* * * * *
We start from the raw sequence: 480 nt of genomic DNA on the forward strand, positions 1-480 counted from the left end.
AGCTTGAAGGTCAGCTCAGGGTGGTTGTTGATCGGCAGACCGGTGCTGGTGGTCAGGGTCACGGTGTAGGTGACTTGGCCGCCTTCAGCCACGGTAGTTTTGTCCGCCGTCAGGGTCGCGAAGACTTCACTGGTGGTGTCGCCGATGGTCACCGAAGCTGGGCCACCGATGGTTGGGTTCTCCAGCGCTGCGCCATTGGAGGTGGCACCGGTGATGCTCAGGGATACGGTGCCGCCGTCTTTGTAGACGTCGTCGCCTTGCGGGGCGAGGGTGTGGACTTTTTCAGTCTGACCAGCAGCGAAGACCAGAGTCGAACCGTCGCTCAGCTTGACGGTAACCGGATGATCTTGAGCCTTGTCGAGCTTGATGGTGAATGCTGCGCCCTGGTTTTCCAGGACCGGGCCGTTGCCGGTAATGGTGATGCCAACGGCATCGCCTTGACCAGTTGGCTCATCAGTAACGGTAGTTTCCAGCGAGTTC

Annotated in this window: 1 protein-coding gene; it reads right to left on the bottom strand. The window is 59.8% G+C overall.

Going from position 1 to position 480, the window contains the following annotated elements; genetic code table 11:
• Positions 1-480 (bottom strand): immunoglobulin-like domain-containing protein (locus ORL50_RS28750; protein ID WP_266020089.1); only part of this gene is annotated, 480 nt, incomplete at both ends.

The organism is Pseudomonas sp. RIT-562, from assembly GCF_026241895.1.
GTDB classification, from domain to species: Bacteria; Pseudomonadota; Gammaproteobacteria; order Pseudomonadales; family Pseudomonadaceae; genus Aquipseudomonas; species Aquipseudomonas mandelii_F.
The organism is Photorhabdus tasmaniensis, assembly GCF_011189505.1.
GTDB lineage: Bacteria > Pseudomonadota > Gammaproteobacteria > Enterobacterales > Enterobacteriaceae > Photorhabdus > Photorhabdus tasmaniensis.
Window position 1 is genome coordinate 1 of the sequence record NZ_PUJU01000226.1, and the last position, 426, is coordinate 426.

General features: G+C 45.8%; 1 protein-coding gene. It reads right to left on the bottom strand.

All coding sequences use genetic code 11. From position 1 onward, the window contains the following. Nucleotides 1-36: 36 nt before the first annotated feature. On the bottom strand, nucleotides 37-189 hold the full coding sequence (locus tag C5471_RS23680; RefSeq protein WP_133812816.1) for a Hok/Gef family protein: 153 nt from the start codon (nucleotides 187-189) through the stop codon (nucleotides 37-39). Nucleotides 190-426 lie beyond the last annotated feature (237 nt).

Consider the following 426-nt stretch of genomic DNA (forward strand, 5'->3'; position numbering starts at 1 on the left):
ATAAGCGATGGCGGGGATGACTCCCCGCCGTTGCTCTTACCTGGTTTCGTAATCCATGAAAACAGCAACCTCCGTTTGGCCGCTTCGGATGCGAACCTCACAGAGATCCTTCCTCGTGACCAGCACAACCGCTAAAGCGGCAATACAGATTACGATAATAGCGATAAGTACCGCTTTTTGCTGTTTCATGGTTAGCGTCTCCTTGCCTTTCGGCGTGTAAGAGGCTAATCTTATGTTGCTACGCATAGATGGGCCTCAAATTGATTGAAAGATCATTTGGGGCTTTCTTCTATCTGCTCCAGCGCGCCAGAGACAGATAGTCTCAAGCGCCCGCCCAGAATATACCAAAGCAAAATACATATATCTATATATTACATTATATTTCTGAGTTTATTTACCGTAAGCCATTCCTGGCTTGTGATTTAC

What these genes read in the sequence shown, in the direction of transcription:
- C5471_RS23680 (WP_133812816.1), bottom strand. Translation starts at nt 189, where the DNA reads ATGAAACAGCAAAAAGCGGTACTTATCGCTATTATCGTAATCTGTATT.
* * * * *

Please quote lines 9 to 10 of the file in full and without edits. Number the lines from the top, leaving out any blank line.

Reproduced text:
GTDB lineage: Bacteria > Pseudomonadota > Gammaproteobacteria > Enterobacterales > Enterobacteriaceae > Photorhabdus > Photorhabdus tasmaniensis.
Window position 1 is genome coordinate 1 of the sequence record NZ_PUJU01000226.1, and the last position, 426, is coordinate 426.